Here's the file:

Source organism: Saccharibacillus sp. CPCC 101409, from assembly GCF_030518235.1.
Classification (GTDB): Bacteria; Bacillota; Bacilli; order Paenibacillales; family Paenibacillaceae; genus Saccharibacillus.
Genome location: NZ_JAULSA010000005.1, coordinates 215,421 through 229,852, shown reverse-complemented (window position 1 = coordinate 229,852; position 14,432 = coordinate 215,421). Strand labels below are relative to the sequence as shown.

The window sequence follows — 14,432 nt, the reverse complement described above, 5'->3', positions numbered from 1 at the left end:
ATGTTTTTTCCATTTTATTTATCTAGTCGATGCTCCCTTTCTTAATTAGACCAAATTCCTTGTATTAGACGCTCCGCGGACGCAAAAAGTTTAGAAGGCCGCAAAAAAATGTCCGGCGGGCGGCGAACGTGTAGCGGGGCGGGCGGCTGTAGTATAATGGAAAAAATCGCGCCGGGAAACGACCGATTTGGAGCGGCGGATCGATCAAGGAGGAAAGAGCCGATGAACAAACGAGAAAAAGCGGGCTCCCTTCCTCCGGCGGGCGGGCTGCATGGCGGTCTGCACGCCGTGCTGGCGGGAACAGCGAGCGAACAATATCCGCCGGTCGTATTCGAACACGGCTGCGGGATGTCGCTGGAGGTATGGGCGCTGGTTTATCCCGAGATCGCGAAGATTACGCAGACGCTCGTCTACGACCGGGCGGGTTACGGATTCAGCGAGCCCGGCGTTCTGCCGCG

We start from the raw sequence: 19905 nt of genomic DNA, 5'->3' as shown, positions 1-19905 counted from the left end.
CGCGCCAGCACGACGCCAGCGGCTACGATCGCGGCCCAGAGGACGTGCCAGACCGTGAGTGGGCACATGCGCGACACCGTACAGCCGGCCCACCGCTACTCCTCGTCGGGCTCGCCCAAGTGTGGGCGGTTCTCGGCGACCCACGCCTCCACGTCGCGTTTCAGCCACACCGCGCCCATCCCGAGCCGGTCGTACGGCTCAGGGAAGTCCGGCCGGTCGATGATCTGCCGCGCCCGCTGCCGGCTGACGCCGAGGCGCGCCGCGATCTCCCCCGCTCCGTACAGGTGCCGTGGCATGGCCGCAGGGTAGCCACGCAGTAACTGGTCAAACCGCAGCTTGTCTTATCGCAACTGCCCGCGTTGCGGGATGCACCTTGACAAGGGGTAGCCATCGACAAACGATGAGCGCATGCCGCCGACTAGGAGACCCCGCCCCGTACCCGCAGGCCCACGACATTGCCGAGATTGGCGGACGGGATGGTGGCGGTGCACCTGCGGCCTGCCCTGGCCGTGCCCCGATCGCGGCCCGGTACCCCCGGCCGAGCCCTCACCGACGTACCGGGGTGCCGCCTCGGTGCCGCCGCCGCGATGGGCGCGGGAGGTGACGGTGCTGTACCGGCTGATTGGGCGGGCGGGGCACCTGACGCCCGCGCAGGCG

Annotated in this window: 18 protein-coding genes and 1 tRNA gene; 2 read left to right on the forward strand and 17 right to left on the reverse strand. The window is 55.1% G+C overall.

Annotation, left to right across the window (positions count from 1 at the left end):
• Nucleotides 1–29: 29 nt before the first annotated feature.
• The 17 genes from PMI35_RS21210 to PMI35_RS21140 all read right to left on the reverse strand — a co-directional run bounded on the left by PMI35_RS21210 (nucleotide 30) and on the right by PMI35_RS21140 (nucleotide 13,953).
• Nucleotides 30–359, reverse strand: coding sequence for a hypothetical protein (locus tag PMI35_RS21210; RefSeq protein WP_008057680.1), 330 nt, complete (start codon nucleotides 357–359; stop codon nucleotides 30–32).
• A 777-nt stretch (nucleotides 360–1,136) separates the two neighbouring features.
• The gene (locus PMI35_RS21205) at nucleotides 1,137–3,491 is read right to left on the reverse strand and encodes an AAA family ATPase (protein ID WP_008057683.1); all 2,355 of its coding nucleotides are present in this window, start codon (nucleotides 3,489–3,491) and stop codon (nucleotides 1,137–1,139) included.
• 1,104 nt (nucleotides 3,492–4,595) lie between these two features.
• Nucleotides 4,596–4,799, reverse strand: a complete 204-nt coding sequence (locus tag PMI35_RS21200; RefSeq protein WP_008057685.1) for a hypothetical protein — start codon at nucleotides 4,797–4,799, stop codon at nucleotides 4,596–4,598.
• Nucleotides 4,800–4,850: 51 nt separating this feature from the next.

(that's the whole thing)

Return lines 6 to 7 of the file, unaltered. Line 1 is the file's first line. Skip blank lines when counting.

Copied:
We start from the raw sequence: 19905 nt of genomic DNA, 5'->3' as shown, positions 1-19905 counted from the left end.
CGCGCCAGCACGACGCCAGCGGCTACGATCGCGGCCCAGAGGACGTGCCAGACCGTGAGTGGGCACATGCGCGACACCGTACAGCCGGCCCACCGCTACTCCTCGTCGGGCTCGCCCAAGTGTGGGCGGTTCTCGGCGACCCACGCCTCCACGTCGCGTTTCAGCCACACCGCGCCCATCCCGAGCCGGTCGTACGGCTCAGGGAAGTCCGGCCGGTCGATGATCTGCCGCGCCCGCTGCCGGCTGACGCCGAGGCGCGCCGCGATCTCCCCCGCTCCGTACAGGTGCCGTGGCATGGCCGCAGGGTAGCCACGCAGTAACTGGTCAAACCGCAGCTTGTCTTATCGCAACTGCCCGCGTTGCGGGATGCACCTTGACAAGGGGTAGCCATCGACAAACGATGAGCGCATGCCGCCGACTAGGAGACCCCGCCCCGTACCCGCAGGCCCACGACATTGCCGAGATTGGCGGACGGGATGGTGGCGGTGCACCTGCGGCCTGCCCTGGCCGTGCCCCGATCGCGGCCCGGTACCCCCGGCCGAGCCCTCACCGACGTACCGGGGTGCCGCCTCGGTGCCGCCGCCGCGATGGGCGCGGGAGGTGACGGTGCTGTACCGGCTGATTGGGCGGGCGGGGCACCTGACGCCCGCGCAGGCG